Date of Award


Document Type


Degree Name

Doctor of Philosophy (PhD)


Pharmaceutical Sciences



Research Advisor

Murali Mohan Yallapu,Ph.D.


Subhash Chauhan, Ph.D.; Santosh Kumar, Ph.D.; Wei Li, Ph.D.; Bernd Meibohm, FCP, FAAPS, Ph.D.; Ramesh Narayanan, Ph.D.


Biomimetic nanoparticles, Nanoparticles, Targeted drug delivery, Triple negative breast cancer


Drug delivery to triple negative breast cancer (TNBC) remains a formidable challenge. Given the lack of expressions of estrogen (ER), progesterone (PR) and human epidermal growth factor receptor (HER2), there is no specific prognostic marker for targeting this aggressive cancer. In spite of rapid advancement in breast cancer with agents such as Trastuzumab in HER2 positive, chemotherapy with cytotoxic agents remains the mainstay treatment for TNBC. Although these cytotoxic agents are potent in managing the tumor progression, yet they pose adverse effects on healthy tissues. Paclitaxel (PTX) has been used as a gold standard chemotherapeutic agent for breast, ovarian, pancreatic and non-small cell lung carcinoma. Till date, PTX has been used as the first line of treatment for metastatic breast cancer. However, being biopharmaceutical classification system (BCS) class IV agent PTX suffers low solubility, poor permeability and remains a major challenge for efficient delivery specific to the tumor sites. Various formulations of PTX have been developed and approved in some countries, however due to serious adverse effects, suffer from poor patient outcomes.In this regard, we choose PTX as our model drug to generate, a safe and efficacious nanoparticle formulation by nanoprecipitation technique. For this, we screened commonly used pharmaceutical excipients and polymers and found the best candidate with built-in chemosensitization motifs (tannic acid: TA) and polyvinyl/pyrrolidone (PVP), given their innate potential to prevent drug efflux and capability to form the structured nanoparticle core due to extensive hydrogen bonding. The optimized formulation of TA and PVP nanoparticles had an average diameter of 102.22 ± 14.05 nm and 140.53 ± 7.08 nm, respectively. A drug encapsulation efficiency of ~ 96% was evaluated by LC-MS/MS. Improved in vitro and in vivo efficacies were achieved with respect to plain drug, attributed to the inhibitory P-gp effects of TA. To expand the scope of the developed formulation for enhanced specificity to TNBC tumors, we screened endogenous cell membranes (Human neutrophil, Mesenchymal s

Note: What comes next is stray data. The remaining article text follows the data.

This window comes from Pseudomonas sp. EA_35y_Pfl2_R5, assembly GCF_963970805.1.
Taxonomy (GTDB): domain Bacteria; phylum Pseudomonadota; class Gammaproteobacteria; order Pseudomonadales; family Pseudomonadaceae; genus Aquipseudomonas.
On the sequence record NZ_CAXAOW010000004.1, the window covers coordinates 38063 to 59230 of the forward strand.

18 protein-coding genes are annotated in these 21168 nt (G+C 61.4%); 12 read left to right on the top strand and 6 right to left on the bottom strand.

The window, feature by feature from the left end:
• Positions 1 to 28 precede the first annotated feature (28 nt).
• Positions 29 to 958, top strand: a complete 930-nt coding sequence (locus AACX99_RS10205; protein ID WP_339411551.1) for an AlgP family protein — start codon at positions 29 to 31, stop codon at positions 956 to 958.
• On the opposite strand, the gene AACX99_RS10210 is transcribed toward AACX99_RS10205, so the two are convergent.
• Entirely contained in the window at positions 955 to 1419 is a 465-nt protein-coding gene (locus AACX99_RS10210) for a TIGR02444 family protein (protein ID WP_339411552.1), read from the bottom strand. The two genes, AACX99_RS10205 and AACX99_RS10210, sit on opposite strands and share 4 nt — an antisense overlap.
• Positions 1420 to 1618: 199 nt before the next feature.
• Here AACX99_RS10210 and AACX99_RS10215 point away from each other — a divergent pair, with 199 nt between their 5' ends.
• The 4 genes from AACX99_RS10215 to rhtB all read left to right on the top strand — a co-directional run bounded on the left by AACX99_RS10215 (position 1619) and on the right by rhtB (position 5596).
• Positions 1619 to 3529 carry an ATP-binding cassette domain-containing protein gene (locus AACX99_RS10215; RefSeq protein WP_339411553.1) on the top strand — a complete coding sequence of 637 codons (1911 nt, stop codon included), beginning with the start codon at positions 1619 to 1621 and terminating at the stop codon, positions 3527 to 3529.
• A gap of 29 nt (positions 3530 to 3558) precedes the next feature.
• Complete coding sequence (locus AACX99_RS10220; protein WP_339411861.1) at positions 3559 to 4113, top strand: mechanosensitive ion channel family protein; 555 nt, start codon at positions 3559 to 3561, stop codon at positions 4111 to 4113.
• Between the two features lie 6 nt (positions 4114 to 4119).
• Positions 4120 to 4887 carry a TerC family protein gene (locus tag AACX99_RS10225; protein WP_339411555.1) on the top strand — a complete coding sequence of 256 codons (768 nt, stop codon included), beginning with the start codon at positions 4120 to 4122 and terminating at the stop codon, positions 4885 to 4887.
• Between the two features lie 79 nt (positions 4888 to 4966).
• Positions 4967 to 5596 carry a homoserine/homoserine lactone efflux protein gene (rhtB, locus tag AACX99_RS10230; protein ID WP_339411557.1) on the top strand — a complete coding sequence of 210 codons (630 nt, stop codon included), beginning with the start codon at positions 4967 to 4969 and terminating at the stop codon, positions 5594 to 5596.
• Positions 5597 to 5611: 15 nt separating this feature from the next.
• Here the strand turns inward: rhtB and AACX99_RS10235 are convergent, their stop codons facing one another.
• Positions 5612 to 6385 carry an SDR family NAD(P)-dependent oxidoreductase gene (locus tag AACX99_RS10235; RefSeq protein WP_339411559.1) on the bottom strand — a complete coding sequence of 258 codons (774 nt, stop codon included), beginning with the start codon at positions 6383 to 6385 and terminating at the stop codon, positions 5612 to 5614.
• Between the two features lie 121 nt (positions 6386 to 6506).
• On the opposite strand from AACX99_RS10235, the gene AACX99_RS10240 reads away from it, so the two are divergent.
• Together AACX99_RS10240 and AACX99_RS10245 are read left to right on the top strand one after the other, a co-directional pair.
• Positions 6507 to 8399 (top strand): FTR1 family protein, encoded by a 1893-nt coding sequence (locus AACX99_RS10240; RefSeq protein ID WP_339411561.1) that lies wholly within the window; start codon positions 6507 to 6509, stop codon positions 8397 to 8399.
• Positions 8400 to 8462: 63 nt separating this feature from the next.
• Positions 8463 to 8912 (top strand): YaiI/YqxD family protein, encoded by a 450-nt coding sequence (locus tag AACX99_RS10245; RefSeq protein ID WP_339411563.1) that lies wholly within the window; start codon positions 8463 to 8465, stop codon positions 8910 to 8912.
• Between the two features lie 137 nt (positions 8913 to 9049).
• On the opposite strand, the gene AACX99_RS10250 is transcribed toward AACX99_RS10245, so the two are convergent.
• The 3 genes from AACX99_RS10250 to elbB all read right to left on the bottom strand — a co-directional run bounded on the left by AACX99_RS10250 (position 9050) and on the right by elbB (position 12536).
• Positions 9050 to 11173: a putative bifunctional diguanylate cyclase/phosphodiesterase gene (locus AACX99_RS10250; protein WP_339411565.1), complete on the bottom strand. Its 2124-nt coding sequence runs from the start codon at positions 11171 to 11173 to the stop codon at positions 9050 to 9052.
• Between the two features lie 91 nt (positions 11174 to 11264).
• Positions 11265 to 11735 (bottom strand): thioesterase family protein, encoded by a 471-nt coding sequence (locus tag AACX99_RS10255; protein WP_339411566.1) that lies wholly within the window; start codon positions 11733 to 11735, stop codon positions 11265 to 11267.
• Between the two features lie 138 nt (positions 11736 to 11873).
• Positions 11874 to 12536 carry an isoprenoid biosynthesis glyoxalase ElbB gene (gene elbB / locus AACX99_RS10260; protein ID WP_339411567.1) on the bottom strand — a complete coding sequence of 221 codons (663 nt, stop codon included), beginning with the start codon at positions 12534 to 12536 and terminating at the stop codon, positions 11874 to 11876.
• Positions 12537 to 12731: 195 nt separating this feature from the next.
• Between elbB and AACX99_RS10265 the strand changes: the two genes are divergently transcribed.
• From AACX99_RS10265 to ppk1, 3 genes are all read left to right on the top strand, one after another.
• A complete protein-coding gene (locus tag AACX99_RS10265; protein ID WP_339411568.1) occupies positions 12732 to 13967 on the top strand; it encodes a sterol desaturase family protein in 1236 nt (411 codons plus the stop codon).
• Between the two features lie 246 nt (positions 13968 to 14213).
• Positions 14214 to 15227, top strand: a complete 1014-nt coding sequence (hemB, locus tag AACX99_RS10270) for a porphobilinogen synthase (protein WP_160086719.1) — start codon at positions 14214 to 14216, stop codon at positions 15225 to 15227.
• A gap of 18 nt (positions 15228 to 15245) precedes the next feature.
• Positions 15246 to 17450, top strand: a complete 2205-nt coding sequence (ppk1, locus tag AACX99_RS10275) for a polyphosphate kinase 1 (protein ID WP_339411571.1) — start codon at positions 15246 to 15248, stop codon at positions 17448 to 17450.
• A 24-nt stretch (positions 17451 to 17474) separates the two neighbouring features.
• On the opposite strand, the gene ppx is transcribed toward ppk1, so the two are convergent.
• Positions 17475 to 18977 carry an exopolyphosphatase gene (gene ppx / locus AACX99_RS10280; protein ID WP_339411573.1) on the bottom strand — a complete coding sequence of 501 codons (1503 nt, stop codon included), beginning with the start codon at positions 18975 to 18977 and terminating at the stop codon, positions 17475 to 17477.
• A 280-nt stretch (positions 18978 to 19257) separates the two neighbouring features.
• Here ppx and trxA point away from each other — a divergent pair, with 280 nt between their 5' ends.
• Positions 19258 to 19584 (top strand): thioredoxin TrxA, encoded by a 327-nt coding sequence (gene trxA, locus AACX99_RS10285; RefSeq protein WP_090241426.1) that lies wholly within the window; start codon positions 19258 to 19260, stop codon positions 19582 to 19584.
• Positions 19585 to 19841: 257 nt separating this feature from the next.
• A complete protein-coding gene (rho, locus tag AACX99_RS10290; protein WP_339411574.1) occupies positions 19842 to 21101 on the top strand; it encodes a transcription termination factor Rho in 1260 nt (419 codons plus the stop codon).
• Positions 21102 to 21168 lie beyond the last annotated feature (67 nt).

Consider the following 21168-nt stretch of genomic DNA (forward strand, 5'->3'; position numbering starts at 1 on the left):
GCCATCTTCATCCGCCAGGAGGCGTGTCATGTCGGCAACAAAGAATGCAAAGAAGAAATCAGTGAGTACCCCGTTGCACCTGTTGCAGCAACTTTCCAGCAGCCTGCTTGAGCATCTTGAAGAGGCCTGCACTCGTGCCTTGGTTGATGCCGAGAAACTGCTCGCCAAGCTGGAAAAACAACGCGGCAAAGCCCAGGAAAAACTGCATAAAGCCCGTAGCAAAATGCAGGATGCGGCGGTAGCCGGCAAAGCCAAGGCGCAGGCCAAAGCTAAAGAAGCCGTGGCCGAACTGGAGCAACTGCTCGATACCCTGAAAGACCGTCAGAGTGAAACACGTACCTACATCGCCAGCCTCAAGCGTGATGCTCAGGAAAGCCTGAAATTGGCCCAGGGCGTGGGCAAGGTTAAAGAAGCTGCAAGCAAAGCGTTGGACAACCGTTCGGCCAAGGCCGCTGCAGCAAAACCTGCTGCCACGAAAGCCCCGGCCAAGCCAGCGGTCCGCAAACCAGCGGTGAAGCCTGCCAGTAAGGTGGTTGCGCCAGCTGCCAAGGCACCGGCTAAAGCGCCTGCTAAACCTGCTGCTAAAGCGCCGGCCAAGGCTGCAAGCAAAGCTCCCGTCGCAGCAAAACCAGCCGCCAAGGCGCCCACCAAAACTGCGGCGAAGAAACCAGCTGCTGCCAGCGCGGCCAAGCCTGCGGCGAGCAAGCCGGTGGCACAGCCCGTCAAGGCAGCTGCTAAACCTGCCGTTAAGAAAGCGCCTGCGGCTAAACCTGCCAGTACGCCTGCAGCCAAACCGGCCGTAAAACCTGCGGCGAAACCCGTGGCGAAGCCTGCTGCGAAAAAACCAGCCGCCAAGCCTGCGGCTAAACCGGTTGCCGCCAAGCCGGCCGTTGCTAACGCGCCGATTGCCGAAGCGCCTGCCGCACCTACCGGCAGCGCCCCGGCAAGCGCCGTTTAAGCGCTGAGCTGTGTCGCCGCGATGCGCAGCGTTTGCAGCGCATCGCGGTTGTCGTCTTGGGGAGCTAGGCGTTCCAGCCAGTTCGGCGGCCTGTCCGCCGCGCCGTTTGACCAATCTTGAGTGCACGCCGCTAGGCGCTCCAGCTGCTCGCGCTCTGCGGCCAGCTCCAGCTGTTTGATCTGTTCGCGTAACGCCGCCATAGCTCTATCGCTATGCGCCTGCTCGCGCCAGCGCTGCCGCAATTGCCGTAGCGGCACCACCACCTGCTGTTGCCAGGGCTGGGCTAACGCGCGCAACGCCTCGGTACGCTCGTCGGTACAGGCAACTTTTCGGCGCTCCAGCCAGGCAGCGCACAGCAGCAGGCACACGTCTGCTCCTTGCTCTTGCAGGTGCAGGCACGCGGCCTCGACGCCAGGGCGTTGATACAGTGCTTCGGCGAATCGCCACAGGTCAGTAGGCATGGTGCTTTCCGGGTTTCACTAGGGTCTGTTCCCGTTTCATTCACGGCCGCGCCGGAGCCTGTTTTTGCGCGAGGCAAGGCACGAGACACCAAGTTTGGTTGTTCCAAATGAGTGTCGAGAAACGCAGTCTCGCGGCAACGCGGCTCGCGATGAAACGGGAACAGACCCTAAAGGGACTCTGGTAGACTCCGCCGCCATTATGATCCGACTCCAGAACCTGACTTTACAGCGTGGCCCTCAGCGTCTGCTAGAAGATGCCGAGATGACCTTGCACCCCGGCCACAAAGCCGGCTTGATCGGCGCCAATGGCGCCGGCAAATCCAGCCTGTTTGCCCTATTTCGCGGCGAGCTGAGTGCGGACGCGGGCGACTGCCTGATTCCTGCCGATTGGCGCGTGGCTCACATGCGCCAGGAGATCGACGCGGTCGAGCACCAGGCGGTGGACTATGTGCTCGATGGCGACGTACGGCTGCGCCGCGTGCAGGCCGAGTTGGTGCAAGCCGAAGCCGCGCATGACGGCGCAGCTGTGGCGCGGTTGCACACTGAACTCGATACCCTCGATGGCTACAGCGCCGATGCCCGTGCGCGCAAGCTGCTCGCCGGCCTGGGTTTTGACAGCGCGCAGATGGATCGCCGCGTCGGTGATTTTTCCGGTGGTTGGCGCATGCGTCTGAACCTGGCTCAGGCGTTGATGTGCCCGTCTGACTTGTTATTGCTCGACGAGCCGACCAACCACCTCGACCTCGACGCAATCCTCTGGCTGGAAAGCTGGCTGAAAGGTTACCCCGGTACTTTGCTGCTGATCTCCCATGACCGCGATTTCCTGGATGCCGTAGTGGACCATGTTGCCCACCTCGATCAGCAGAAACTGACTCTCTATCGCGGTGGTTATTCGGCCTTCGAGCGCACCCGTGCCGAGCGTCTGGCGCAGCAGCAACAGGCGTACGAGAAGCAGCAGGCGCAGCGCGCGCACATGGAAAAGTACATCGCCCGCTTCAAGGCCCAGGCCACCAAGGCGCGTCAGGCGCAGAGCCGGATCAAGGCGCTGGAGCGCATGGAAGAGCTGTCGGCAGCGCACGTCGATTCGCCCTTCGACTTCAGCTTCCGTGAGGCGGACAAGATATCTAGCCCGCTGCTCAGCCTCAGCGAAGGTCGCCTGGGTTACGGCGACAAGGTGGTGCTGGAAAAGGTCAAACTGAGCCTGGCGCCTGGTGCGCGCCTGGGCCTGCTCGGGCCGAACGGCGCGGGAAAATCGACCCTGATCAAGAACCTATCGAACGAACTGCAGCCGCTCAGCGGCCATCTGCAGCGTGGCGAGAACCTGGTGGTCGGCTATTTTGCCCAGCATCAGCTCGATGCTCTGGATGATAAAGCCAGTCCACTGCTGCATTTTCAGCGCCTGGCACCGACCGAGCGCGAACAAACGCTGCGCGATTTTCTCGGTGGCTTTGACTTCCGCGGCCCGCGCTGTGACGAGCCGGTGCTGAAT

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Declaration of Authorship